Database::Async - provides a database abstraction layer for IO::Async


 # Just looking up one thing?
 my ($id) = $db->query(
  q{select id from some_table where name = ?},
  bind => ['some name']
  # This is an example, so we want the result immediately - in
  # real async code, you'd rarely call Future->get, but would
  # typically use `->then` or `->on_done` instead
 # or, with Future::AsyncAwait, try:
 my ($id) = await $db->query(
  q{select id from some_table where name = ?},
  bind => ['some name']

 # Simple query
 $db->query(q{select id, some_data from some_table})
    ->each(sub {
        printf "ID %d, data %s\n", $_->{id}, $_->{some_data};
    # If you want to complete the full query, don't forget to call
    # ->get or ->retain here!

 # Transactions
 $db->transaction(sub {
  my ($tx) = @_;
  # This returns a Future, so if you want to wait for it to complete,
  # call `->get` (throws an exception if something goes wrong)
  # or `->await` (just waits for it to succeed or fail, but ignores
  # the result).


Database support for IO::Async. This is the base API, see Database::Async::Engine and subclasses for specific database functionality.

This is an early preview release.

DBI provides a basic API for interacting with a database, but this is very low level and uses a synchronous design. See DBIx::Async if you're familiar with DBI and want an interface that follows it more closely.

Typically a database only allows a single query to run at a time. Other queries will be queued.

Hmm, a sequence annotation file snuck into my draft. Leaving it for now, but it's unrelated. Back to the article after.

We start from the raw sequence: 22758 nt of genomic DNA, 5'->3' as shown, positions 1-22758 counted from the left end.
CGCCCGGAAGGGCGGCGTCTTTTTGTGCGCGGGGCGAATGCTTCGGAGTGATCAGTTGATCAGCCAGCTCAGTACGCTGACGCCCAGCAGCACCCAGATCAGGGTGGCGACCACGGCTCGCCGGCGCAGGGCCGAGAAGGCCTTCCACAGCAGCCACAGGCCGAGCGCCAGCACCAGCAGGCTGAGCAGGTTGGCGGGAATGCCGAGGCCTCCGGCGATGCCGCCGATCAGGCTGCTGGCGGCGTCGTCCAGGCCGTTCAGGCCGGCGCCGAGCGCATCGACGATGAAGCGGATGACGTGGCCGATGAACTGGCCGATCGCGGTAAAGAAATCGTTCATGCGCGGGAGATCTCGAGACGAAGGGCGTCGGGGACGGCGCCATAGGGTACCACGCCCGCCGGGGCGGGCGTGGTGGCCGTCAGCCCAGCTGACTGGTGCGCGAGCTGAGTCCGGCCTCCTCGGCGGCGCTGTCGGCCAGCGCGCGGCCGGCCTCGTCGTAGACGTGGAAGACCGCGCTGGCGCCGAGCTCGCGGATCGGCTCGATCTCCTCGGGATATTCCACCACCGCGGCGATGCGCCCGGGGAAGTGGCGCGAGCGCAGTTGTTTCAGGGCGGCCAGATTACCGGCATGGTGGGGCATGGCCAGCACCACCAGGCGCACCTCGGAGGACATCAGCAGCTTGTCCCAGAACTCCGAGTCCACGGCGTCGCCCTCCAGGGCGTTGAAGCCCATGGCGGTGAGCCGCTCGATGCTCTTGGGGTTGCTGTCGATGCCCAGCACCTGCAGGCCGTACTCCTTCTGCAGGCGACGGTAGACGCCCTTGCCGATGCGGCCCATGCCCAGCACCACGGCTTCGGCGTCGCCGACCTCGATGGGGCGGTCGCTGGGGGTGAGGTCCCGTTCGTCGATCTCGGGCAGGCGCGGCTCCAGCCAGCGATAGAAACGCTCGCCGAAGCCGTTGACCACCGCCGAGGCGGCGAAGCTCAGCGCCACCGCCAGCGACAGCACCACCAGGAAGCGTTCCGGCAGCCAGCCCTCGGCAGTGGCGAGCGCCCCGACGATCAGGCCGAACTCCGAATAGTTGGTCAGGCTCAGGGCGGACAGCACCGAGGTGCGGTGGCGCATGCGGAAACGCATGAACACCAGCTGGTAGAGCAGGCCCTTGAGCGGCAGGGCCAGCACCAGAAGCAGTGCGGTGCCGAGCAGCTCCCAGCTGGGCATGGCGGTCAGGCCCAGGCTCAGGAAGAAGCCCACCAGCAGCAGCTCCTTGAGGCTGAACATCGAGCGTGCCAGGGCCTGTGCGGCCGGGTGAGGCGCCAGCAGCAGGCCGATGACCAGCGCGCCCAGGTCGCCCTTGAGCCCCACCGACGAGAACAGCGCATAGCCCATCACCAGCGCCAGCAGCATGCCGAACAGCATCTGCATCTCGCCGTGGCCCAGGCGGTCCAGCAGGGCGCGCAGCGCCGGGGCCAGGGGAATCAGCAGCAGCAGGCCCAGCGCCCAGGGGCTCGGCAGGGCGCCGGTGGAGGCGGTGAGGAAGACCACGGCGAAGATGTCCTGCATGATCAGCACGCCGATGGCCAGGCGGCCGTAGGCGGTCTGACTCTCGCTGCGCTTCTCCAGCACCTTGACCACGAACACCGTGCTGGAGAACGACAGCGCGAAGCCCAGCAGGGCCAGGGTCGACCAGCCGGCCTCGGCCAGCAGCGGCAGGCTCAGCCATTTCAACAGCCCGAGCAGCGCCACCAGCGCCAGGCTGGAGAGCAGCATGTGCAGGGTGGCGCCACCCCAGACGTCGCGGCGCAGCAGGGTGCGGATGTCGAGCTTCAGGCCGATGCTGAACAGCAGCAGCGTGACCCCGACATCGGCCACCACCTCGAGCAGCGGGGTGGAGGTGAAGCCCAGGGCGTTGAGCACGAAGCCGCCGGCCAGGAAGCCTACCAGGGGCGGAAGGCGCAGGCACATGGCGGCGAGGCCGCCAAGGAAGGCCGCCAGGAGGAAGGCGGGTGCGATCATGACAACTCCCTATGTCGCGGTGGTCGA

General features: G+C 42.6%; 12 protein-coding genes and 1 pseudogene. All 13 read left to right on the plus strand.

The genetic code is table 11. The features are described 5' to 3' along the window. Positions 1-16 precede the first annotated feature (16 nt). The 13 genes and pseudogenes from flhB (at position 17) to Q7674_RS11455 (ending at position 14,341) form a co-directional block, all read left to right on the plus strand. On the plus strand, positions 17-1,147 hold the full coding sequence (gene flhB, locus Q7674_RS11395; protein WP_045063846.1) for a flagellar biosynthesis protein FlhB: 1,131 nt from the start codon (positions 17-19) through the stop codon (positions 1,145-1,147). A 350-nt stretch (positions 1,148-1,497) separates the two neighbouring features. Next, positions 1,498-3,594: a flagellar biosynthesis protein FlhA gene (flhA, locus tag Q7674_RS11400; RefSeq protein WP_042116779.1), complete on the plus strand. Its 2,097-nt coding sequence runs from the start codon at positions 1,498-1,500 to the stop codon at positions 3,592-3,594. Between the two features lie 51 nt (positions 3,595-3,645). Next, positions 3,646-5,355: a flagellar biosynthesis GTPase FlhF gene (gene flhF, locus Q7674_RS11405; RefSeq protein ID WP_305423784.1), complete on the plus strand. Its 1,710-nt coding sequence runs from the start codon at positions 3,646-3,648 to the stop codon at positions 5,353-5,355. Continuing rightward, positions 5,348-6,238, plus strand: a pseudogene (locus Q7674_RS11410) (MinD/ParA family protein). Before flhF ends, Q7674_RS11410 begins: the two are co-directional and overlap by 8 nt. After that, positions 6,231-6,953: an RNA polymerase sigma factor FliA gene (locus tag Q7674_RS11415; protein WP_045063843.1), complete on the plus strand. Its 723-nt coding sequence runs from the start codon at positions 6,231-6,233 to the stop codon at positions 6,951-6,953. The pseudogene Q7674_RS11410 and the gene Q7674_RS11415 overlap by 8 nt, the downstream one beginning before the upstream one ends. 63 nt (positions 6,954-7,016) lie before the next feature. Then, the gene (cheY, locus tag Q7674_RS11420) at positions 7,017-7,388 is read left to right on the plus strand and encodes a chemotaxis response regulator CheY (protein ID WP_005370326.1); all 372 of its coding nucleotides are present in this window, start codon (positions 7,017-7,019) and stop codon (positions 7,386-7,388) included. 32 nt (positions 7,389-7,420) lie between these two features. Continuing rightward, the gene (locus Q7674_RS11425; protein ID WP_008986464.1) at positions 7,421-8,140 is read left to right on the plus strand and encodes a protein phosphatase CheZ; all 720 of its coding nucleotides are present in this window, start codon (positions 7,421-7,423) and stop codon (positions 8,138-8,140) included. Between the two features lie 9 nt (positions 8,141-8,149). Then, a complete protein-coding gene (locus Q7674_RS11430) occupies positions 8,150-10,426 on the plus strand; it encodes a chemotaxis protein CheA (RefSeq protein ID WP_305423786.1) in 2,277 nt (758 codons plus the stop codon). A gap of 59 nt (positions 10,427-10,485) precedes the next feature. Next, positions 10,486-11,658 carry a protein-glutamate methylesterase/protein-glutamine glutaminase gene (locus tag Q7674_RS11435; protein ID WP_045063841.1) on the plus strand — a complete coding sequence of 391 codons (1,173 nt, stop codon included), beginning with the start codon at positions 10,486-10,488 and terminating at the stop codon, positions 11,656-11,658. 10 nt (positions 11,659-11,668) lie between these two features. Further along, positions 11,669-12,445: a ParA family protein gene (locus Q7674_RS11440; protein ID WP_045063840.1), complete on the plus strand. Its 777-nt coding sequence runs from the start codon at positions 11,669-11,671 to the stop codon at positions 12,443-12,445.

Set up a pool of connections to provide better parallelism:

    my $dbh = Database::Async->new(
        uri  => 'postgresql://write@maindb/dbname?sslmode=require',
        pool => {
            max => 4,

Queries and transactions will then automatically be distributed among these connections. However, note that:

  • all queries within a transaction will be made on the same connection

  • ordering guarantees are weaker: queries will be started in order on the next available connection

With a single connection, you could expect:

     $dbh->do(q{insert into x ...}),
     $dbh->do(q{select from x ...})

to insert the rows first, then return them in the select call. With a pool of connections, that's not guaranteed.

Pool configuration

The following parameters are currently accepted for defining the pool:

  • min - minimum number of total connections to maintain, defaults to 0

  • max - maximum permitted active connections, default is 1

  • ordering - how to iterate through the available URIs, options include random and serial (default, round-robin behaviour).

  • backoff - algorithm for managing connection timeouts or failures. The default is an exponential backoff with 10ms initial delay, 30s maximum, resetting on successful connection.

See Database::Async::Pool for more details.


The interface is not the same as DBI, but here are some approximate equivalents for common patterns:



 print $_->{id} . "\n" for